The Production of Belief: the Serial, Middlemarch

  • David Payne
Part of the Palgrave Studies in Nineteenth-Century Writing and Culture book series (PNWC)


Though the novelist Edward Bulwer-Lytton and the publisher John Blackwood had discussed the idea more than two decades before, Middlemarch was the first Victorian serial novel to be published in eight half-volumes, or “books,” priced at 5s., issued bimonthly from November 1871 to December 1872.2 It is possible that George Henry Lewes got the idea from Victor Hugo’s 1862 half-volume sale of Les Misérables; what is certain is that Middlemarch marked one in a series of attempts by the Leweses and Blackwood to escape the power of Mudie’s and other lending libraries, which were by 1871 exacting large discounts on large orders. The potential benefits of half-volume bimonthly publication were numerous: freedom from the pressures of the monthly norm dating from the onset of Pickwick Papers in 1836; the opportunity for end-page advertising; a greater chance of obtaining reviews of each part; and thus an accelerating sale to the appearance of the work in its final, four-volume form (L 5: 146, 179–80).3 The success of the experiment was not immediately obvious, however. At the outset of his year-long series of reviews in the Spectator, for example, R. H. Hutton expressed surprise that George Eliot could prosper writing novels in which painful enlightenment so apparently outweighed any pleasurable kind: “The ground-note of dissatisfaction, of pain, runs through all its melody.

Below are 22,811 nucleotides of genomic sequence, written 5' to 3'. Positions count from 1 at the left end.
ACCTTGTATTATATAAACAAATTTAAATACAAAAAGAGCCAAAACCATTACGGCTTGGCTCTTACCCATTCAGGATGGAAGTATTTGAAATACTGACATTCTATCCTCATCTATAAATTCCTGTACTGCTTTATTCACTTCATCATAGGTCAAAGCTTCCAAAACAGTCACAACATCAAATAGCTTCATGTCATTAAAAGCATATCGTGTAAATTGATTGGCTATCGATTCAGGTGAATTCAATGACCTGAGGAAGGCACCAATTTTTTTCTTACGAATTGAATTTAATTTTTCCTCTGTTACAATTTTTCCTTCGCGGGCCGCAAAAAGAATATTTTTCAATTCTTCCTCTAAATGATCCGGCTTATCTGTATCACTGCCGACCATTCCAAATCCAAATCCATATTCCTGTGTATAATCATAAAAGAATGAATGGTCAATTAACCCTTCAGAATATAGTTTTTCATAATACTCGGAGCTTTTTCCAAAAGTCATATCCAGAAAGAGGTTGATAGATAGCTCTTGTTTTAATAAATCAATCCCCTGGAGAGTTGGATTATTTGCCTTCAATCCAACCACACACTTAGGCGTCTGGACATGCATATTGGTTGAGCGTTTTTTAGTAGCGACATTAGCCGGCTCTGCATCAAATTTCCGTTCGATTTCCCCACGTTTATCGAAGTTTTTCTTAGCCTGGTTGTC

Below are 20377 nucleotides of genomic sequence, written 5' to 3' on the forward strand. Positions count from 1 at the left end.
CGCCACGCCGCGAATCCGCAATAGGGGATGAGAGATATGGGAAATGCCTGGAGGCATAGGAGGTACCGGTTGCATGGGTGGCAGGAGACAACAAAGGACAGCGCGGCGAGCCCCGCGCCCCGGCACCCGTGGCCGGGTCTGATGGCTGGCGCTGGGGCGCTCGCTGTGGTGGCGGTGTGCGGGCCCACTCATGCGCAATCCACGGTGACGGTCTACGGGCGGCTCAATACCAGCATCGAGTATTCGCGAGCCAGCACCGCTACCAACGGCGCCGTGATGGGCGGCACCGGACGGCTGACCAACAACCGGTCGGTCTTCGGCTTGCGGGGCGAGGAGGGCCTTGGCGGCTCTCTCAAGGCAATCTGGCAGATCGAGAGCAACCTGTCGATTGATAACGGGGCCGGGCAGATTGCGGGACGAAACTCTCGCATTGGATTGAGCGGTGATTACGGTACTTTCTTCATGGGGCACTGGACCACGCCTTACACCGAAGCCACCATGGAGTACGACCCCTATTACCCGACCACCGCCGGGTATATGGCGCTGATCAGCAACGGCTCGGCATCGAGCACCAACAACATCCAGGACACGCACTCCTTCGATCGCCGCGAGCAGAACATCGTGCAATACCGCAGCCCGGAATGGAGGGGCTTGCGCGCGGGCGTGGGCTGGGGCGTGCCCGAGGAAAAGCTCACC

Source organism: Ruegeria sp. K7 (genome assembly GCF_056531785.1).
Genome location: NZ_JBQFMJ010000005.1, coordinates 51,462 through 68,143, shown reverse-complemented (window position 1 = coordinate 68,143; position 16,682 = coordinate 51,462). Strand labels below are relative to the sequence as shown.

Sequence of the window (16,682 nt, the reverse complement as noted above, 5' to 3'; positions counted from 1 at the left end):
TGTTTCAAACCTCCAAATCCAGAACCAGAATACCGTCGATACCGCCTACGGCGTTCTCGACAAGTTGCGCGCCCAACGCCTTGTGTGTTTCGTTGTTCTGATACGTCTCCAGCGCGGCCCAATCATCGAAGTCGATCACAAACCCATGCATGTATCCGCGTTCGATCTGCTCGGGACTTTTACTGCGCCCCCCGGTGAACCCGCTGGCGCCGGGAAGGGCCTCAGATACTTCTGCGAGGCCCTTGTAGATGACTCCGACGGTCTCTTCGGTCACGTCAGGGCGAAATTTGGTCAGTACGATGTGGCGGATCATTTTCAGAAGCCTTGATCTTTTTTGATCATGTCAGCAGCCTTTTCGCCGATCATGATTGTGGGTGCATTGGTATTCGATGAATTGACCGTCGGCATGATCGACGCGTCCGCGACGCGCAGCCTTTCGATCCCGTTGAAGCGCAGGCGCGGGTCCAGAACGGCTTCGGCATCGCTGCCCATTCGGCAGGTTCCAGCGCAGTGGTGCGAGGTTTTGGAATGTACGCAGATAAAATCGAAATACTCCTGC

Poor Relief Lending Library Moral Restraint Sexual Love Moral Beauty 
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© David Payne 2005

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  • David Payne

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